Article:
Summer Apprentices Gain Experience at Georgia Museum of Agriculture
TIFTON—From learning to crochet to exploring the intricacies of the print shop, twenty young people had the time of their lives this summer as a part of the Museum Apprentice volunteer program at the Georgia Museum of Agriculture and Historic Village at Abraham Baldwin Agricultural College.
Lynn McDonald, the Museum’s Volunteer Coordinator, said the program offers 13-18 year-olds in the Tifton area an opportunity to learn about history, gain work experience, and prepare to take an active role in volunteering at the museum.
First time apprentices were Allie Brooks, Colton Gibbs, Zach Golden, Savannah King, Lindsey O’Quinn, Betsey Rakestraw, Mikayla Robinson, Karmen Tovar, Emily Walker, and Jonathan Webster. Returning for the second year of the program were Sara Auger, Kaycee Aultman, Annabelle Branch, Alana Griffin, Justin Harper, Elizah Huff, Ashley Jensen, Katy Johnson, Michaela Lubbers and Annabelle McEachin.
Each of the students agreed to work four weeks during the summer for a total of 30 hours. They also committed to volunteering throughout the rest of the year, particularly during special events, for a total of 60 hours.
During the summer the apprentices worked side-by-side with historical interpreters to learn details about each of the buildings and areas in the village and dressed in period-appropriate clothing, which they provided themselves. Other activities during the summer included group research on selected topics, communications workshops, and field trips.
The apprentices will be volunteering for several special events in coming weeks beginning with Fall Frolics each Saturday in October, the Veterans Day Celebration on Nov. 9, Cane Grinding on Nov. 16 and 23, Victorian Village by Candlelight on Dec. 8, Wiregrass Christmas on Dec. 14, and North Pole Express on Dec. 19-20.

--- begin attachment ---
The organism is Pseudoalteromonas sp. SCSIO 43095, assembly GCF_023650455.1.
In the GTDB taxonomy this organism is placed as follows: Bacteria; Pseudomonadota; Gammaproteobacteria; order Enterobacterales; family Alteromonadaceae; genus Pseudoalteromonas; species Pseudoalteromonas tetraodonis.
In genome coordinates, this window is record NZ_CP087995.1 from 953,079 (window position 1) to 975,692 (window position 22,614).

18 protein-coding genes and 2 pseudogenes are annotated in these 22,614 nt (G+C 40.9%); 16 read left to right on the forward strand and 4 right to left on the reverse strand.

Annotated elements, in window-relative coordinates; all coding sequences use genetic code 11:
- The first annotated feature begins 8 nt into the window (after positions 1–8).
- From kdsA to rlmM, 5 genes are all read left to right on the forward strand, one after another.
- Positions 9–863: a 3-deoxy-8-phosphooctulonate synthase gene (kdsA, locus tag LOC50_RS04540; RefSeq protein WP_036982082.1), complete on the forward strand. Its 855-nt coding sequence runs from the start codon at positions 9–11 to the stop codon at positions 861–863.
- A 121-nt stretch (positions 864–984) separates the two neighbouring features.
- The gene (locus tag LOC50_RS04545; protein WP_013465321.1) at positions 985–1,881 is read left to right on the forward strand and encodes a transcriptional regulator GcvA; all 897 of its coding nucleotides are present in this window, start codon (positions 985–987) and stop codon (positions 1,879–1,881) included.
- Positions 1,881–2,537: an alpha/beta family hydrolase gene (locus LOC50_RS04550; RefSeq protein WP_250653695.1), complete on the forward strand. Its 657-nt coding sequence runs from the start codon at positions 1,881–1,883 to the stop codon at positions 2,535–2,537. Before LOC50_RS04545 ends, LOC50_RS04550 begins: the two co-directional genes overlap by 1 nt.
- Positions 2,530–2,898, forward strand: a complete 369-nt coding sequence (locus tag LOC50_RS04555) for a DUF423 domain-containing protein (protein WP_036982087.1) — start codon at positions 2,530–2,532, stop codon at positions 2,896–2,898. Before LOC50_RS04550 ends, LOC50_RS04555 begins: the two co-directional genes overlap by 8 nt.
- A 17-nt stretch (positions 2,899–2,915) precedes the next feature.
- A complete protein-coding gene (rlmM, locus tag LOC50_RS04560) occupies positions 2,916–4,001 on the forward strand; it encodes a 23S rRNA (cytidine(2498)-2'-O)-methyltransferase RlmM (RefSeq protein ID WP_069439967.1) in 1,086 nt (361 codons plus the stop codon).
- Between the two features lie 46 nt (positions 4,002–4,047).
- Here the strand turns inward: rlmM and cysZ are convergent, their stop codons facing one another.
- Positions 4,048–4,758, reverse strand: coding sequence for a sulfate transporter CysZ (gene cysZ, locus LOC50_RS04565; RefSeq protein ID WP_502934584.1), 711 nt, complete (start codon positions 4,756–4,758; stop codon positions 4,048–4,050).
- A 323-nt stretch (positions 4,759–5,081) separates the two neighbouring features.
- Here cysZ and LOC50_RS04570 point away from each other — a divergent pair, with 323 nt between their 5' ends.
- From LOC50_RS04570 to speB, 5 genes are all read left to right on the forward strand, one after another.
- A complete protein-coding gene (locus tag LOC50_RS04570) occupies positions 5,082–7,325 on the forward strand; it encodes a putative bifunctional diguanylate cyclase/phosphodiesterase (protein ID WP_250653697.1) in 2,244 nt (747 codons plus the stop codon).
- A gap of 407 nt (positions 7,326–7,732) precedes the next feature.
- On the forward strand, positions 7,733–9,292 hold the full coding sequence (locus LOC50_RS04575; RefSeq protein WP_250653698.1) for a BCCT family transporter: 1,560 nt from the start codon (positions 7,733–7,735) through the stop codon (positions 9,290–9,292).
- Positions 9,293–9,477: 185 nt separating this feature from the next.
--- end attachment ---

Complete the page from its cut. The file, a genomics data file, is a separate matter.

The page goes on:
“They will help with children’s activities, train loading/unloading, historical interpretation, wool dyeing, preparing meals, and cane grinding,” McDonald said. “Some of the apprentices will also provide musical entertainment.”
To be considered for an apprentice’s position, the students completed an application and submitted a letter of recommendation. Each applicant also went through an interview process before being selected. Upon being accepted into the program, students underwent an orientation to the Georgia Museum of Agriculture and Historic Village.
During orientation the apprentices previewed the village with Billy Hayes and learned about artifacts and artifact care from former curator Johnny Johnson. McDonald gave them guidance on working with the public, and Wiregrass Kids Camp Coordinator Kelly Scott provided tips on working with children. Deputy Chris Strickland from the Tift County Sheriff’s Office provided tutorials on drug prevention, and Captain Dennis Reese enlightened the apprentices about the importance of internet safety.
Regarding the summer apprentice work, one parent commented, “It was great that the students were made to sign in and out every day – the basics of every job.”
“By the end of the summer, the apprentices had received instruction and showed dramatic improvement in their communication skills, teamwork, guest interaction, and Georgia history,” McDonald said.